• The School for Wives: A Comedy (London: T. Becket 1774), vi, 88pp., 8° [4 edns. 1774; another edn. 1775]; Do., as The School for Wives: A comedy, by Hugh Kelly, Esq. Adapted for theatrical representation, as performed at the Theatres-Royal, Drury-Lane and Covent-Garden. Regulated from the prompt-books, ... (London: printed for the proprietors, under the direction of John Bell 1792), 132pp., 18°; Do. [another edn.] (London: ... Bell 1795); Do. [Bell’s British theatre, Vol. 30] (London:L 1797), 84pp., ill. [pl.], 8°;
  • A Word to the Wise: A Comedy, as it was performed at the Theatre Royal, in Drury-Lane. Written by Hugh Kelly [with an address to the public in defence of the play] (London: printed for the author, and sold by J. Dodsley; J. and E. Dilly; G. Kearsly; and T. Cadell 1770), xix, [17], 99, [3]pp. 8°; Do. [another edn.] (Dublin: printed for J. Exshaw, H. Saunders, D. Chamberlain, J Potts, W. Sleater [and 6 others] 1770), [8], 73, [3]pp., 12°; Do. [A new edition] (London: printed for Edward and Charles Dilly 1773), [8], 99, [3]pp., 8° [half-title and an epilogue]; Do., as A Word to the Wise: a comedy, as it was performed at the Theatre Royal, in Drury-Lane. By Hugh Kelly, Esq. of the Middle-Temple ... (London: printed for Edward and Charles Dilly 1775), [8], 62, [2]pp., 8°; Do. [another edn.] (London: printed for the proprietor, under the direction of John Bell 1795 ), 103pp., ill. [pls.], 12°, and Do. [Bell’s British Theatre, Vol. 30] (London 1797).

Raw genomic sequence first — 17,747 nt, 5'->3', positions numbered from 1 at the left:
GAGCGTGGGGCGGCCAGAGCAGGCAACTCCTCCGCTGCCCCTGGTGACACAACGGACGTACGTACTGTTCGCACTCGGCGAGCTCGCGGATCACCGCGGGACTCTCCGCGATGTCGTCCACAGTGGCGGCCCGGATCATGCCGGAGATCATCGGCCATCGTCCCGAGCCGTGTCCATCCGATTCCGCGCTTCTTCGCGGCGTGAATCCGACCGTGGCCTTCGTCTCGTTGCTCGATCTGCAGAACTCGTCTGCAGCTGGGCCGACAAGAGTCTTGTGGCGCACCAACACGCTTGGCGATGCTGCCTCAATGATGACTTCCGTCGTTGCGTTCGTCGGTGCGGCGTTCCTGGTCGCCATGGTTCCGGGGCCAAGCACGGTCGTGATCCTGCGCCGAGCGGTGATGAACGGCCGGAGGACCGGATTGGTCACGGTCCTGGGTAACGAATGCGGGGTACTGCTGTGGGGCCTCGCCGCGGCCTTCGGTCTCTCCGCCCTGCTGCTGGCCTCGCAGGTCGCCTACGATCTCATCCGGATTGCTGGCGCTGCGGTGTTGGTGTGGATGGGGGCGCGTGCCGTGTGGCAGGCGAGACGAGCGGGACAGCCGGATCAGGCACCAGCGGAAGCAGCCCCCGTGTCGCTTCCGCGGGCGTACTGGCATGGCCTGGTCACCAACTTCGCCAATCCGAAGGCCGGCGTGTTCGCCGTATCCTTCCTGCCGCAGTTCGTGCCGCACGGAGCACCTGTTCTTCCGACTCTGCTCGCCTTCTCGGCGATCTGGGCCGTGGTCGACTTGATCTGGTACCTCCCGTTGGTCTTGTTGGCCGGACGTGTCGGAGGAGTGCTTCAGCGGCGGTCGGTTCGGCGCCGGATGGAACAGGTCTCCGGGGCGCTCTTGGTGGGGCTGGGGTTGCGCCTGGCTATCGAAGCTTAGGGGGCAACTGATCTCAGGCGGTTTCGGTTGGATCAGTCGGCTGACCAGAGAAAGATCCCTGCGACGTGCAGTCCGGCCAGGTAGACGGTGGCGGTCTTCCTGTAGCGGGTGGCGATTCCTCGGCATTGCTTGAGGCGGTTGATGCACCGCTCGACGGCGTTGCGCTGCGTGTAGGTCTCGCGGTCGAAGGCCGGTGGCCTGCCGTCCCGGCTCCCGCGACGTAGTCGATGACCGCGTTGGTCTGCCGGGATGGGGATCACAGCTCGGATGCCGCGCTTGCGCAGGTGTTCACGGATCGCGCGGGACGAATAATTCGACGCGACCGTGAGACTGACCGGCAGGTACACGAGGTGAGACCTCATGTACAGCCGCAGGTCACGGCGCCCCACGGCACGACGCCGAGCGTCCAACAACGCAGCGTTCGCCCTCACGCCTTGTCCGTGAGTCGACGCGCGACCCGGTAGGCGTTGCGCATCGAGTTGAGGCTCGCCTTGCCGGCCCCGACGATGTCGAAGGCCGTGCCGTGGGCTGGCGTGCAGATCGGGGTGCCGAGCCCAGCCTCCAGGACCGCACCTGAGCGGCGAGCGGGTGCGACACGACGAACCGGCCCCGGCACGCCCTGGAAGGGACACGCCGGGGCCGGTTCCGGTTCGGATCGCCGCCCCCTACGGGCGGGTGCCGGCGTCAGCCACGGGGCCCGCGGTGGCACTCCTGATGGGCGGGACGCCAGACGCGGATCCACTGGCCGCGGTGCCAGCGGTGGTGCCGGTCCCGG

• Clementina; A tragedy [in verse] (London: E. & C. Dilly & T. Cadell 1771), vi, 52pp., 8°; Do. [a new edn.] (London: E. & C. Dilly & T. Caddell 1771), x, 66pp., fol.; Do. (Dublin: W. Wilson &c. 1771), x, 60pp.; and Do. [another edn.] (Belfast: H. & R. Joy), vi, 52, 12°.
  • The Romance of an Hour, A Comedy: of two acts, as it is performed, with universal applause, at the Theatre-Royal, Covent-Garden. Written by Hugh Kelly ... (London: Printed for G. Kearsley 1774), 43pp., 8° [date of ded., 16 Dec. 1774]; Do. [a new edition] (London: Printed for G. Kearsley 1744), [12], 43, [1]pp., 8° [sheets of first edn. with diff. t.p.]; and Do. (Dublin: printed for Messrs. Exshaw, Sleater, Hay, Potts, Chamberlaine [and 9 others] 1775), 40pp., 12°.
See also L’Amour à la Mode, or Love à la Mode: A farce in three acts (London: John Williams 1760), 47pp., 8°. [unacted; attrib. to Kelly], and A Word to the Wise: A poetical farce, most respectfully addressed to the Critical reviewers. By T. Underwood, ... With an apology to the ingenuity of Mr. Hugh Kelly, for the title of the piece (London: printed by G. Scott. And sold by T. Noteman; H. Gardner; G. Pearch; and J. Marks 1770), [8], 38, [6]pp., 8°. .
 
Fiction
  • [as anon.,] Memoirs of a Magdalen; or, The History of Louisa Mildmay, 2 vols. [2nd. edn.] (London: printed for W. Griffin 1767), 8° [prev. issued in Novelist’s Magazine, Vol. 7, London 1780-81]; Do. [another edn.] (Dublin: P. Wilson 1767) [copy text for the 1974 Garland facs. edn.]; Do., by Hugh Kelly, Esq. [another edn.] (London: printed for Harrison & Co., No. 18, Paternoster-Row, MDCCLXXXII [1782]), 85pp., pls., 8° [available on microfilm from Gale 2002]; Do. [another edn.] (Harrison 1792) [ESTC]; Do. [another edn.] Memoirs of a Magdalen: or the history of Louisa Mildmay. By Hugh Kelly, Esq. Two volumes in one. Cooke’s edition. Embellished with superb engravings, 2 vols. (London: printed for C. Cooke [1795]), ill. [pls.], 12°.
Also French trans. as Les égaremens réparés, ou histoire de Miss Louise Mildmay : Traduction libre de l’anglois, par Mademoiselle Matné de Morville (Londres [i.e Paris?]: et se trouve à Paris, chez J. B. G. Musier fils 1773), [12], 320pp., ill. 12°; and Do, as Les Dangers d’un tête-à-tête, ou histoire de Miss Mildmay, traduite de l’anglais ... par A[nne] Hycacinthe de Saint-Leger] Colleville, 2 tom. (Paris: an VIII [1800]), 12°
 
Miscellaneous